Ebola Update: Texas Health Presbyterian Issues Statement On the Death of Ebola Patient Thomas Duncan

This is a Real Estate blog, but many of us have concerns — and maybe even some panic — over our home, Dallas, now being Ground Zero for treating and burying the first Ebola victim in the United States.

THR logoIn New York, airplane-cabin cleaners for a Delta Air Lines Inc. contractor at LaGuardia Airport have gone on strike, partly due to concerns about the risk of Ebola and other hazards. 

We are so very sorry for the death of Thomas Duncan yesterday at Texas Health Presbyterian. May he rest in peace. There have been concerns and rumors over how he was treated, why he was not put into immediate isolation, and who may have come into contact with him. DISD and Highland Park Schools are concerned over children who may have come into contact with Duncan’s family members and friends, and Park Cities parents are concerned that Dallas County Judge Clay Jenkins, who showed loving compassion to Mr. Duncan’s family, may be somehow spreading germs to others in his daughter’s school — some parents are keeping their children at home:

Jenkins has spent considerable time with the family from a Vickery Meadow apartment where Duncan stayed. Over the weekend, he drove the family members to an undisclosed location, where they will wait in isolation to see if they fall ill.

None of the family members has developed symptoms of Ebola. Therefore, health experts say, there’s no possible risk of their transmitting the disease.

Jenkins said he met with the family in part to show the community that there’s no cause for panic. At one point, he mentioned that he hadn’t so much as changed his shirt after spending time with the family.

“If there was any risk, I wouldn’t expose myself or my family,” he said.

What Judge Jenkins says makes sense, of course, but I recall the first time my husband assisted in the delivery of a patient with a highly communicable disease years ago — I was terrified. It made sense to find a safe haven for Mr. Duncan’s family and supply them with food and supplies while in isolation. Hopefully, no one else will contract this dreadful disease. If Dallas had to be the first city in the U.S. where an Ebola patient was diagnosed with the dreaded virus, then let it also be known as the city that showed loving compassion to the victim’s family and friends, and contained the virus before it affected or killed any others.

With this in mind, I am curious as to what the real estate community thinks: have newcomers been asking about the Ebola case in Dallas?

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Ebola Update, Oct. 9, 3:01 p.m. CDT

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Statement Regarding Mr. Thomas Eric Duncan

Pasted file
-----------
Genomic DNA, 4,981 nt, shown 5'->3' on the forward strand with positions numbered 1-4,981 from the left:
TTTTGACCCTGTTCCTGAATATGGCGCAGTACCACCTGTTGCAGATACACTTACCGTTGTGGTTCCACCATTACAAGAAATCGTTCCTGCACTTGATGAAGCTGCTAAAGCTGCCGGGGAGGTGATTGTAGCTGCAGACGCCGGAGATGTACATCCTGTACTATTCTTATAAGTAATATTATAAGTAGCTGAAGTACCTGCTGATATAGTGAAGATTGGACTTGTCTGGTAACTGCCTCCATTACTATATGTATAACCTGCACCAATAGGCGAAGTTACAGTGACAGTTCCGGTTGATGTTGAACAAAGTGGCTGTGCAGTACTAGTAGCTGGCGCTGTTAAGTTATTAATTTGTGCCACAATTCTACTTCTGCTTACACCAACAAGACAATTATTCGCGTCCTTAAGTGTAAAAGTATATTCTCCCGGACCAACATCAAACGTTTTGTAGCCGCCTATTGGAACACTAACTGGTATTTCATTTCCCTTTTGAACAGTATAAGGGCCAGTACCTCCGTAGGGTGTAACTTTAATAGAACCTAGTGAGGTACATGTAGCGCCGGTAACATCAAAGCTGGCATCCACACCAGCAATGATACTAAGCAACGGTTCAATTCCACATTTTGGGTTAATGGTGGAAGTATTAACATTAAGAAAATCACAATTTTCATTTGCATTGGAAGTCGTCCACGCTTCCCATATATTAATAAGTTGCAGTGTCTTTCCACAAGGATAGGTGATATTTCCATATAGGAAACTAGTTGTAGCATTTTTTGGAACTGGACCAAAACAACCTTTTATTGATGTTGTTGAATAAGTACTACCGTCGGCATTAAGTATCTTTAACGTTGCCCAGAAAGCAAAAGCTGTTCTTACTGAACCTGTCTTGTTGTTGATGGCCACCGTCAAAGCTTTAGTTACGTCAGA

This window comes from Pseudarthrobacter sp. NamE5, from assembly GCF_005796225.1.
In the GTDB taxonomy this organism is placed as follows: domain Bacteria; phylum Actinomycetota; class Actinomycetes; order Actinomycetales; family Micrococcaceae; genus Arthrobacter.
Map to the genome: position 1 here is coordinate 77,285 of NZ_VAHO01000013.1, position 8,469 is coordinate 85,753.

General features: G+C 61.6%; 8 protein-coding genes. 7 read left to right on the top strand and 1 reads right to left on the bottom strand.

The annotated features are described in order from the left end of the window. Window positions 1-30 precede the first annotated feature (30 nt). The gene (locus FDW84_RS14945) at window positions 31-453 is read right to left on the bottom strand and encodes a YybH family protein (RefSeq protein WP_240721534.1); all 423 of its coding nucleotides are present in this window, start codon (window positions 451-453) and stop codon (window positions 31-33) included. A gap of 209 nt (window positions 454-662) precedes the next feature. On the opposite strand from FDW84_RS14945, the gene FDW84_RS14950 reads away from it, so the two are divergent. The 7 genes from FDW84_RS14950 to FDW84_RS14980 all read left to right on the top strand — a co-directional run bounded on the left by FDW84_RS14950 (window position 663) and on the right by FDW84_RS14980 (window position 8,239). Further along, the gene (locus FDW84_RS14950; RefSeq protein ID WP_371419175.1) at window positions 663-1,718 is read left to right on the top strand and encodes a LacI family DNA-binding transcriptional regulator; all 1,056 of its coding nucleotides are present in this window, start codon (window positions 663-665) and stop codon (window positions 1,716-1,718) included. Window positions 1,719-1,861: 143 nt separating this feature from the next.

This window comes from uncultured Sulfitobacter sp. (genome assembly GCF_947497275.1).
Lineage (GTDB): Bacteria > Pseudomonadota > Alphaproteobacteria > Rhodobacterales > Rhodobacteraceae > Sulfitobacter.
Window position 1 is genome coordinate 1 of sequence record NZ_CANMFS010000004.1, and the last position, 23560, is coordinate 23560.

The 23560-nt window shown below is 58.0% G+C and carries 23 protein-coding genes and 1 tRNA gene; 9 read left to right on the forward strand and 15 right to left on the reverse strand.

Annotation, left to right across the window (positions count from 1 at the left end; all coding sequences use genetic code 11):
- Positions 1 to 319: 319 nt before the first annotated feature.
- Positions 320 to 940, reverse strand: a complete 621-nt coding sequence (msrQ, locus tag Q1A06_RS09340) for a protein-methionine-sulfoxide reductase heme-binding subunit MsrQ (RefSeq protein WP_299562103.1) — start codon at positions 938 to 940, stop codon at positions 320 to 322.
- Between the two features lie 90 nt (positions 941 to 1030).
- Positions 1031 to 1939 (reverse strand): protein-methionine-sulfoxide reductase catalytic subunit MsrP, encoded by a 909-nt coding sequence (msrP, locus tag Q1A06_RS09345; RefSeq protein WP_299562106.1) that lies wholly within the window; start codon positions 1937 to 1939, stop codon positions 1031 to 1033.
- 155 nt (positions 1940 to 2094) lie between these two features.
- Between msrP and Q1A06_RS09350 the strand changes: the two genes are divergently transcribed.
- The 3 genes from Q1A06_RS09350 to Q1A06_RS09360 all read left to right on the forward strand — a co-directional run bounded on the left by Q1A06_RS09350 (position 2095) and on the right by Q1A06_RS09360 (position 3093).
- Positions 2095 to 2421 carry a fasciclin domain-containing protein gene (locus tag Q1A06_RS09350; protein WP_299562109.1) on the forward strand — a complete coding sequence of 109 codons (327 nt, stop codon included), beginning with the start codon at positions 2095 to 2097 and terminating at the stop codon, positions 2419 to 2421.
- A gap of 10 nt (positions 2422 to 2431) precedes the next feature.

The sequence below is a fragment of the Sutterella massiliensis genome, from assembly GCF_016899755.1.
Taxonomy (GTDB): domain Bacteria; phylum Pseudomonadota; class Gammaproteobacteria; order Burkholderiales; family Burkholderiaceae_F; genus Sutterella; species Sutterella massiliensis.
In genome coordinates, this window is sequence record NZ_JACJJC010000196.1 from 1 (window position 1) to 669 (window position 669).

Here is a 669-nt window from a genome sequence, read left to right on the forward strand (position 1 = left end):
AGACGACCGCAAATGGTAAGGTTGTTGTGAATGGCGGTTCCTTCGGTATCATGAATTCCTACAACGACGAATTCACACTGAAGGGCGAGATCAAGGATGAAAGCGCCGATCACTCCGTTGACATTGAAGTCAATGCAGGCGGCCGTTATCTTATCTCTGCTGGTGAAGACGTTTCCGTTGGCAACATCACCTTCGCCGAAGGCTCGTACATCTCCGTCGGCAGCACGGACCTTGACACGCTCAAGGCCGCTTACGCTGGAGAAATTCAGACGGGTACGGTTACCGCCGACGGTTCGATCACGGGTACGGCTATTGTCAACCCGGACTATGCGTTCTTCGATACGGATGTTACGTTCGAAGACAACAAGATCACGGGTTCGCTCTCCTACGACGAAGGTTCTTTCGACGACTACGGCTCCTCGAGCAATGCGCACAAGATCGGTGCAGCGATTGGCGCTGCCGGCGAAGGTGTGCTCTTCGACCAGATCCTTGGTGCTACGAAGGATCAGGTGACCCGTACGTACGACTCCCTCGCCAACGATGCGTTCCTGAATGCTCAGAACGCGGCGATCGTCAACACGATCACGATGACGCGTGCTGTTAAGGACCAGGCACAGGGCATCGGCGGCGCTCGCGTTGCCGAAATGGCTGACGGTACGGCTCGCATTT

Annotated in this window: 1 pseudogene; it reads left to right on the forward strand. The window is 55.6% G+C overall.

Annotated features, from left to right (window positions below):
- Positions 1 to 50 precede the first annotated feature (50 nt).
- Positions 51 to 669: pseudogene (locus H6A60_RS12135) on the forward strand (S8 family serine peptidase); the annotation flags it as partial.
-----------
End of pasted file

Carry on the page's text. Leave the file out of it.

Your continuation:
DALLAS — Yesterday morning at 7:51 a.m. CDT, Mr. Thomas Eric Duncan died after a courageous battle with Ebola. Mr. Duncan’s family has experienced a personal and profound loss, and we share their grief.

Ebola is an insidious disease that attacks the body in multiple ways. Last Saturday, Oct. 4, Mr. Duncan’s condition changed from serious to critical and remained critical, as reported in our daily patient updates. Wednesday morning, Oct. 8, his condition deteriorated. In spite of the intensive care he was receiving, his heart stopped. Early in his hospital stay, Mr. Duncan had expressed his wishes to his attending physician that the care team should not perform chest compressions, defibrillation or cardioversion to prolong his life.

Mr. Duncan’s physicians treated him with the most appropriate and available medical interventions, including the investigative antiviral drug Brincidofovir. After consulting with experts across the country, the CDC, and the FDA, the investigative drug was administered as soon as his physicians determined that his condition warranted it, and as soon as it could be obtained. Mr. Duncan was the first Ebola patient to receive this drug.

The drug ZMapp was not administered to Mr Duncan because it was not available. According to the CDC and the drug manufacturer, it has not been available since August 12, 2014.

Mr. Duncan did not receive the same type of serum transfusion as the patient in Nebraska because his blood type was not compatible with the serum donors.

A team of more than 50 people cared for him in a professional and compassionate manner. An entire 24-bed intensive care unit was secured and dedicated to Mr. Duncan’s care. The treatment area remains sealed and is being aggressively decontaminated.

In addition, we’d like to correct some misconceptions that have been reported about Mr. Duncan’s first visit. Our care team provided Mr. Duncan with the same high level of attention and care that would be given any patient, regardless of nationality or ability to pay for care. In this case that included a four-hour evaluation and numerous tests. We have a long history of treating a multicultural community in this area.

The nurses, doctors, and team who cared for him, as well as the entire Texas Health Presbyterian Hospital Dallas community, grieve the loss of Mr. Duncan.


Wendell Watson, Director
Public Relations